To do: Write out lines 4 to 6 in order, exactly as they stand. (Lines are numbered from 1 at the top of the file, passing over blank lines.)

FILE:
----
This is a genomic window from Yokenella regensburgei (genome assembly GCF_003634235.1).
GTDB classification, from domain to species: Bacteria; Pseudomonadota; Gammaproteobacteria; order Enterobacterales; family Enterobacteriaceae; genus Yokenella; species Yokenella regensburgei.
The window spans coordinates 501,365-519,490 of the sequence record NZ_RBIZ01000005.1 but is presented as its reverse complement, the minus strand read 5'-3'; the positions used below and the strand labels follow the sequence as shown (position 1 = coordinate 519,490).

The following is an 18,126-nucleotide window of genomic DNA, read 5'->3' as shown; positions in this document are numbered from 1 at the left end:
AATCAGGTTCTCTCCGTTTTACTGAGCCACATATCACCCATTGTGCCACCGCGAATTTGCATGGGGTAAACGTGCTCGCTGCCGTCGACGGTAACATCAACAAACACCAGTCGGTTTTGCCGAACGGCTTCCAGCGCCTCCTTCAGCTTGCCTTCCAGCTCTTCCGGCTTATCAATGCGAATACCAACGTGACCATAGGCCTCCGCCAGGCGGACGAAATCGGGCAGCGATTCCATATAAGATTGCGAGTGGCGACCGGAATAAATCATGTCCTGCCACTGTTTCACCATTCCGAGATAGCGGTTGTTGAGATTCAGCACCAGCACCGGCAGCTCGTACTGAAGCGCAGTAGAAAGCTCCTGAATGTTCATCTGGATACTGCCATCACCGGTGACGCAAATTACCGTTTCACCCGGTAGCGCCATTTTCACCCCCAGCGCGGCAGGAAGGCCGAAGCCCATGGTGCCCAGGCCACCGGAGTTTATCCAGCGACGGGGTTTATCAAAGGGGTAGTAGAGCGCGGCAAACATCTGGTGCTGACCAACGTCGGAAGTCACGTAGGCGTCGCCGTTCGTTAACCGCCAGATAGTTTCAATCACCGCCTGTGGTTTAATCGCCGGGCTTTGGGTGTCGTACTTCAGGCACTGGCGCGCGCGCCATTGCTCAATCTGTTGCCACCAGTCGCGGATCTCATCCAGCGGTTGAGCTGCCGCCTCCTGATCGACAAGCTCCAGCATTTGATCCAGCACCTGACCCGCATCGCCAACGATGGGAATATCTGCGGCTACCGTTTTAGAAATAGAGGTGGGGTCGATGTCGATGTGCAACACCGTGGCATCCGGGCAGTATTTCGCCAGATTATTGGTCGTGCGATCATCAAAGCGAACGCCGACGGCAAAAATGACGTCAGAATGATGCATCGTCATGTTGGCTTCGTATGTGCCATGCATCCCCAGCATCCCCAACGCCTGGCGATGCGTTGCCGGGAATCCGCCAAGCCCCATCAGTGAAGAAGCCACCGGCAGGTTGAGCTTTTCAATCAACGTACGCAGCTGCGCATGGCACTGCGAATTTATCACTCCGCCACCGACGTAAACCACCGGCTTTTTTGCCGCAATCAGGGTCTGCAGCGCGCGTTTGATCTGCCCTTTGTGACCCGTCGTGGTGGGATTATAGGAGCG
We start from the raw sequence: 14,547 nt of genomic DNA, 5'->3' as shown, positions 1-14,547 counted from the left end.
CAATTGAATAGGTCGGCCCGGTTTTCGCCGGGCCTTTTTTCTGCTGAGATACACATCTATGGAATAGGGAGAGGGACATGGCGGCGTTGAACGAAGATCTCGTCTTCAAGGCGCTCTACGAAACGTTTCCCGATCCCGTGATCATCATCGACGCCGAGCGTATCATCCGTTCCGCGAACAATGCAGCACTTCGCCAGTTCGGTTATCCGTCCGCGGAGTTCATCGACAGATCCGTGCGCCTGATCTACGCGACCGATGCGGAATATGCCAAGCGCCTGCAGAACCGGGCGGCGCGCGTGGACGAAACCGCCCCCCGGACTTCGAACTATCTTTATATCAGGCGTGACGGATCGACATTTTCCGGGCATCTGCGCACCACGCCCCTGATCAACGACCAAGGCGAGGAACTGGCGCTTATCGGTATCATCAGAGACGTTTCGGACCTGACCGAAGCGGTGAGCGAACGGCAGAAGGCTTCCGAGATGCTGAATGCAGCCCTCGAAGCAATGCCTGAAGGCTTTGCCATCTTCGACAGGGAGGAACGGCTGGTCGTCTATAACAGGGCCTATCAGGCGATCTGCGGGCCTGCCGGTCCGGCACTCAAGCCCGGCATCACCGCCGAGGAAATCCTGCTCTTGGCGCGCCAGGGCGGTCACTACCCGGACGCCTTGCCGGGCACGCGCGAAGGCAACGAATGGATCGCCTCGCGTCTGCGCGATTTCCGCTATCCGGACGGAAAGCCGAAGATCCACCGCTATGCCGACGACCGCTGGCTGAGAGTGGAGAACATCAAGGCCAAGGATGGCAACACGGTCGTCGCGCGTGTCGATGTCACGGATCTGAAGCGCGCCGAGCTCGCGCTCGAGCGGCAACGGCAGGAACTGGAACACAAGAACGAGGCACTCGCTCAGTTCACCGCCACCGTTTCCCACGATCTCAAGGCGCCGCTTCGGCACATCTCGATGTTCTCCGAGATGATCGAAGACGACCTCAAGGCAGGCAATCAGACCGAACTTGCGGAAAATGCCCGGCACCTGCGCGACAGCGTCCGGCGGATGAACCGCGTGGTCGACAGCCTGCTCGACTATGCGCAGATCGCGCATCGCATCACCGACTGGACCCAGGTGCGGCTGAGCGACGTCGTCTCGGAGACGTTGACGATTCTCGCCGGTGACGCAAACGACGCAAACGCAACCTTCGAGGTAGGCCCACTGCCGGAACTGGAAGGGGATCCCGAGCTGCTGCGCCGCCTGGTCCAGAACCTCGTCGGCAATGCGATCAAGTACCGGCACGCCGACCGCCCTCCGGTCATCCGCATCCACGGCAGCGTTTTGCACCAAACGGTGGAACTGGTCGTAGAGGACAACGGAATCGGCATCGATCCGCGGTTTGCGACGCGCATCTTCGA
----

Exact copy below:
The following is an 18,126-nucleotide window of genomic DNA, read 5'->3' as shown; positions in this document are numbered from 1 at the left end:
AATCAGGTTCTCTCCGTTTTACTGAGCCACATATCACCCATTGTGCCACCGCGAATTTGCATGGGGTAAACGTGCTCGCTGCCGTCGACGGTAACATCAACAAACACCAGTCGGTTTTGCCGAACGGCTTCCAGCGCCTCCTTCAGCTTGCCTTCCAGCTCTTCCGGCTTATCAATGCGAATACCAACGTGACCATAGGCCTCCGCCAGGCGGACGAAATCGGGCAGCGATTCCATATAAGATTGCGAGTGGCGACCGGAATAAATCATGTCCTGCCACTGTTTCACCATTCCGAGATAGCGGTTGTTGAGATTCAGCACCAGCACCGGCAGCTCGTACTGAAGCGCAGTAGAAAGCTCCTGAATGTTCATCTGGATACTGCCATCACCGGTGACGCAAATTACCGTTTCACCCGGTAGCGCCATTTTCACCCCCAGCGCGGCAGGAAGGCCGAAGCCCATGGTGCCCAGGCCACCGGAGTTTATCCAGCGACGGGGTTTATCAAAGGGGTAGTAGAGCGCGGCAAACATCTGGTGCTGACCAACGTCGGAAGTCACGTAGGCGTCGCCGTTCGTTAACCGCCAGATAGTTTCAATCACCGCCTGTGGTTTAATCGCCGGGCTTTGGGTGTCGTACTTCAGGCACTGGCGCGCGCGCCATTGCTCAATCTGTTGCCACCAGTCGCGGATCTCATCCAGCGGTTGAGCTGCCGCCTCCTGATCGACAAGCTCCAGCATTTGATCCAGCACCTGACCCGCATCGCCAACGATGGGAATATCTGCGGCTACCGTTTTAGAAATAGAGGTGGGGTCGATGTCGATGTGCAACACCGTGGCATCCGGGCAGTATTTCGCCAGATTATTGGTCGTGCGATCATCAAAGCGAACGCCGACGGCAAAAATGACGTCAGAATGATGCATCGTCATGTTGGCTTCGTATGTGCCATGCATCCCCAGCATCCCCAACGCCTGGCGATGCGTTGCCGGGAATCCGCCAAGCCCCATCAGTGAAGAAGCCACCGGCAGGTTGAGCTTTTCAATCAACGTACGCAGCTGCGCATGGCACTGCGAATTTATCACTCCGCCACCGACGTAAACCACCGGCTTTTTTGCCGCAATCAGGGTCTGCAGCGCGCGTTTGATCTGCCCTTTGTGACCCGTCGTGGTGGGATTATAGGAGCG
We start from the raw sequence: 14,547 nt of genomic DNA, 5'->3' as shown, positions 1-14,547 counted from the left end.